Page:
GENEVA — Members of the 153-nation World Trade Organization will welcome Russia into the fold and discuss ways to open up government procurement contracts to foreign competition at a meeting in Geneva next week, but the 10-year-old Doha round of commerce liberalization won’t be a topic for negotiation.
Diplomats concede that the Doha talks — launched in Qatar’s capital in 2001 with the intention of boosting global trade flows — have morphed from an ambitious undertaking to an embarrassing deadlock, as major trading nations such as Brazil, China and the United States remain divided on key issues.
None are willing to publicly declare Doha dead, but few can muster much motivation to talk up the chances of a deal. Where once there was mention of “windows of opportunity,” one European diplomat recently summed up the sentiment to reporters as: “We are willing to keep a candle burning for Doha.”
WTO spokesman Keith Rockwell said Friday that ministers would “certainly cover the Doha round” during their working sessions at the three-day meeting starting Thursday. “But there will not be any Doha negotiations,” he added.
Instead, the focus will be on expanding the Government Procurement Agreement, a measure that could add between $80 billion and $100 billion to global trade each year, said Rockwell.
Talks overseen by Swiss diplomat Nicholas Niggli were hinged Friday on whether the U.S. and the EU would accept each others’ offers.
Rockwell said the accession of three new members — Russia, Samoa and Montenegro — would also be a noteworthy event for the global trade body.
Russia — the largest economy still outside the WTO — had been trying to join for 18 years, until a Swiss-brokered deal with Georgia cleared the last major hurdle for Moscow last month.
Trade chiefs have seized on Russia’s membership as a sign of the continued relevance of the WTO, despite its failure to conclude a new global free trade pact.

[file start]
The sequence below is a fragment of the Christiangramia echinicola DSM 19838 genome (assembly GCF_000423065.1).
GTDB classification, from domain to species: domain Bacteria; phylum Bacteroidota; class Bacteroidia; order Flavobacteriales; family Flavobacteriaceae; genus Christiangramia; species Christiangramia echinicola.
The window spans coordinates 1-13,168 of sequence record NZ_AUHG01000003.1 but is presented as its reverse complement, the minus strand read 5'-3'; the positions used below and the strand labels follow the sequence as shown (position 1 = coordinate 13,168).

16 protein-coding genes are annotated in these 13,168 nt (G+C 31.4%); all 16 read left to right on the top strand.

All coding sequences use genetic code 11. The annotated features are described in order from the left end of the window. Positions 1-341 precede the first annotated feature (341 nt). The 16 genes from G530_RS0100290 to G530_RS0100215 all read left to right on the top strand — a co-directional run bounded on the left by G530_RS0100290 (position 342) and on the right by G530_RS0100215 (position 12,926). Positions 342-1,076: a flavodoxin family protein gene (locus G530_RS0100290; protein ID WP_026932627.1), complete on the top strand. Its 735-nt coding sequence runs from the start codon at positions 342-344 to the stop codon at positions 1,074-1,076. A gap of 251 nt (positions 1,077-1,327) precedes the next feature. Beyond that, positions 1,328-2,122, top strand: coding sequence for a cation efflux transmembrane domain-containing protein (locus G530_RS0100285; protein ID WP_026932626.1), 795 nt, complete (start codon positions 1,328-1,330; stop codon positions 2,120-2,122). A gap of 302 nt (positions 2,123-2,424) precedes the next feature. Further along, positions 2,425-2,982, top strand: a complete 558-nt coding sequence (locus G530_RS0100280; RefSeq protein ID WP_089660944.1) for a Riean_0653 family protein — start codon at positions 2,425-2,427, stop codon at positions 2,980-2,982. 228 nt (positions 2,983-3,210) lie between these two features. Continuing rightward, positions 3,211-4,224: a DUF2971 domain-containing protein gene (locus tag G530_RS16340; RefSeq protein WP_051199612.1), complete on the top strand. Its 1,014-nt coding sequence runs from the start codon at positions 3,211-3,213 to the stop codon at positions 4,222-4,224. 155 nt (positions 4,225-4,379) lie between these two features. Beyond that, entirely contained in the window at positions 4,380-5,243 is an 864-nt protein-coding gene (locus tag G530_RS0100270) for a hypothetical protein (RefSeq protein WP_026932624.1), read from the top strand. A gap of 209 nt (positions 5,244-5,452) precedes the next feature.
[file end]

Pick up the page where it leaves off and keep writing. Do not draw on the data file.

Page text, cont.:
“I believe the accession to the WTO of Russia and several other nations at the upcoming ministerial meeting will send a strong signal that the multilateral trading system is as relevant today as it has ever been,” said EU Trade Commissioner Karel De Gucht.
De Gucht said he hoped the meeting would help unlock the Doha process and “ensure that the WTO remains a powerful and effective institution to steer global trade in the turbulent waters of the economic downturn.”
In a sign of just how little WTO members can agree on these days, several countries including the United States are planning to voice their disappointment Thursday about the modest anti-protectionists language contained in the meeting’s concluding declaration.
Meanwhile, anti-capitalist protesters — once a mainstay of WTO meetings — appear to be paying little attention to the event.
A call on the left-wing website indymedia.ch to “occupy WTO” had elicited few responses by Friday.
Patrick Pulh, a spokesman for Geneva police, said security measures were being taken.
“We are preparing for anything, but at the moment there are no signs of large demonstrations,” he said.